Tuesday, June 6, 2017

Stephens Gap Cave & Lula Lake Land Trust--Road Trip

Stephens Gap Cave & Lula Lake Land Trust--Road Trip 

Dana & Kenny Koogler
Mike Gourley
Mike Maples

Sunday April 30, 2017

Hike Distance 1.6 miles Round Trip --Stephens Gap Cave

Hike Distance Lula Lake 2 miles RT approx.

  Life can surprise us in some delightful ways at times.  I am a planner. I like to think ahead.
I am very Type B... laid back personality.  I plan, but I am flexible and have contingency plans for my contingency plans.  It prevents a lot of frustration and disappointment.   A few months back Kenny and I went camping and ventured out exploring those days.  A couple of the trip reports from that
camp out included waterfalls and caves.  I posted them on GoSmokies and Brian Reed commented
on them. He was intrigued and asked if I had been to Stephens Gap Cave in Alabama? I had not been. He suggested it as a trip and I had to admit it looked like it would be great.  I did not have any immediate intention to act upon it though.  I got an email later from Mike Gourley who had seen the photo Brian shared of Stephens Gap Cave. He had moved it up to the tip top of his To Do List and
was raring to go.  He had obtained a permit and asked if Kenny and I would be interested.  I told him of course!  So it was planned, but by our usual standards it was a bit impromptu.  It turned out to be
one of the all time grooviest trips ever.  He could only include six people on the permit max. He
wanted to keep the group size small anyway. The more people you involve the more complex the
logistics become.     Everything was worked out as to who would meet and where.  Sunday morning
we met up and began our adventure.

             One of the things we decided was to have several options for the other half of the day.
We figured since Stephens Gap was such a short hike and we knew little about the preserve we would
go with this idea in mind: We'd spend as much time there as we wanted, but have a few back up ideas
in case it ended up taking only half day to see.  Neither Mike Maples or Mike Gourley had been to Lula Lake Land Trust so that was one I mentioned as a possible half day add on.

      The drive down was three hours, but it was almost all interstate. Kenny was familiar with most of it so it went smoothly.   We had directions how to reach the place in the form of a map with the physical address on it.  We pulled up at this gravel lot and parked.  The trailhead was marked. We saw a Southeast Cave Conservancy sign.  We had no directions, but it was self explanatory.  We grabbed our gear and headed down the trail.   We left our lunch stuff in the jeep since we figured we'd
eat when we finished our hike back.  
  Spigelia marylandica .. Indian Pinks.  It is said to contain strychnine.. very poisonous.  Sure is pretty though.  Just don't eat it!  
   The trail was level or slightly uphill. It is through a cedar woods with lots of limestone rock jutting
out of the ground.  We passed some really pretty flowers.  Lots and lots of Indian pinkroot was blooming.  We also saw lots of some sort of skullcap in bloom.  We passed a cave of some sort that
went straight into the ground.  Near it was a spring flowing.

Lots of limestone rock in the forest. Many wildflowers love this kind of sweet soil around limestone rocks.

Skullcap of some variety. Lots of it in bloom. It looks almost glowing!

Spring running out of the ground near the start of the hike.

      The hike to Stephens Gap Cave is not long nor is it particularly hard to navigate. It is fairly
straight forward.  I won't call it an "Easy" hike though for the simple reason it has some narrow, muddy parts to it.  In places the trail is extremely narrow and rocky while being on the edge of a bluff with a drop below you.  The muddy, rocky areas you have to climb up in one spot would be dangerous during rainy weather.  You'd slide right down.   Better to tell folks the truth right up front.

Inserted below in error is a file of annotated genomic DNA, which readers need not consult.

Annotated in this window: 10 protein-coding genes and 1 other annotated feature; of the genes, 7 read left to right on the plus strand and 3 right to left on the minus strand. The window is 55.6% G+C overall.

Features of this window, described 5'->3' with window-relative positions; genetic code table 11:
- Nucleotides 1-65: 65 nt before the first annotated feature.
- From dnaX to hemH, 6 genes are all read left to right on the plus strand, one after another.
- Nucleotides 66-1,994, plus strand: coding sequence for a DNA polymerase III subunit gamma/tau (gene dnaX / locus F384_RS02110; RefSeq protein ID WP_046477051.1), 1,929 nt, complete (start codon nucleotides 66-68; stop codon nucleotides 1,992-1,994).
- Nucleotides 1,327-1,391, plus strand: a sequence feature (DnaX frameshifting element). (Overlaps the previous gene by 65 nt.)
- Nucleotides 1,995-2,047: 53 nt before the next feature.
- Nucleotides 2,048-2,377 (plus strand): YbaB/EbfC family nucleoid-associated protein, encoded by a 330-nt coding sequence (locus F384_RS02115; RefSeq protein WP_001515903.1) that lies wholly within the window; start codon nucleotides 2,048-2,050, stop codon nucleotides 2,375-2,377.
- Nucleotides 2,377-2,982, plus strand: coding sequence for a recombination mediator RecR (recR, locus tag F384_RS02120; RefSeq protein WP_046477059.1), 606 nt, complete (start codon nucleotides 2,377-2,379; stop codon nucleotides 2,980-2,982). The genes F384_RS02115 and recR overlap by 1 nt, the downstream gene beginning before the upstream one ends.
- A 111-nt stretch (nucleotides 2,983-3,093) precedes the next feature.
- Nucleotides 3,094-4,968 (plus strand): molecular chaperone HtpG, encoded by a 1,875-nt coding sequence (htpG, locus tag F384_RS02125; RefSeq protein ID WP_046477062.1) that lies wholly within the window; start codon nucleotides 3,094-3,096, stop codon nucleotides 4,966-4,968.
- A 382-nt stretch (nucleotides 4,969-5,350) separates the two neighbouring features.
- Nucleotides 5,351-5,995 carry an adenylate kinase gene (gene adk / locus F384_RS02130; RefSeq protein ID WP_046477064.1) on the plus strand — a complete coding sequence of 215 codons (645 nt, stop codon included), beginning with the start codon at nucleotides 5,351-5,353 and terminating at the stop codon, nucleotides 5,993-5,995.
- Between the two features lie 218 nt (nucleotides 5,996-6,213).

We were there at the cave pretty quickly.   I did see a type of wild petunia blooming along the trail.
I could also tell that a few weeks earlier there would have been lots of larkspur, trilliums and wild geraniums.  I could see the remaining stalks of all of those.   The other few wildflowers blooming today were solomons seal and lots of jack in the pulpit.


Above--wild petunia
Below Jack in the pulpit


     The north east corner of Alabama, north west corner of Georgia,and
southern border of Tennessee around South Pittsburgh is known for having lots of pit caves.
They are vertical shafts and unless you are qualified to bounce pits you aren't going to see these
places most of the time.  Stephens Gap Cave is different because it has both a vertical shaft entrance
as well as a horizontal entrance.  It gives weenies like me a chance to see it without getting hurt.
The morning we got there we did not see another soul until we were about ready to leave.

     We took time to check out the area outside first. We could view the upper portion of the vertical shaft where a waterfall flows out of the ground and disappears from view.  You have to go into the cave's entrance to see the rest.


Outside portion of Stephens Gap Cave vertical entrance.
You can see the mist that fills the pit and the cave here a little bit. 

   I turned and stopped to look at the outer portion of the horizontal entrance. More mist hung in the air around it.  It was surreal.  The photo below shows a glimpse of the mist and fog. IMG_2130

      I really wanted to get to see inside the cave before the trampling herds arrived.  I climbed down and went on in.   Looking around at all the formations in the cave and the way the rock has been carved out by water is something to see.  It was beautiful inside the cave and looking out of the large entrance at all the green leaves.  IMG_2134

Looking back out of the horizontal entrance of the cave.

  Once inside the roar of water was not deafening, but you had to stand very near someone to hear a word they said.  It was not a bad sound to listen to though.  It was one of those places you have to 
be there to experience fully. The roar of the water. The cool, moist air of the cave.  The dark. The light filtering down.  Gradations of shadow all between.  Salamanders on rocks.  No less than five separate source of water entering the cave.  Anything from the large stream waterfall to tiny rivulets coming down from the cave ceiling to middle sized cascades.  We climbed all around taking in the views of all these wonders.  I had always seen photos of this cave taken by others and wondered if what I was seeing was a shaft of light coming down or water. It is both!  

You can see that the bottom left corner of the photo has a stream flowing down. The central shaft of more solid white is the falls. the rest of the white is sunbeams.  What a spectacular sight!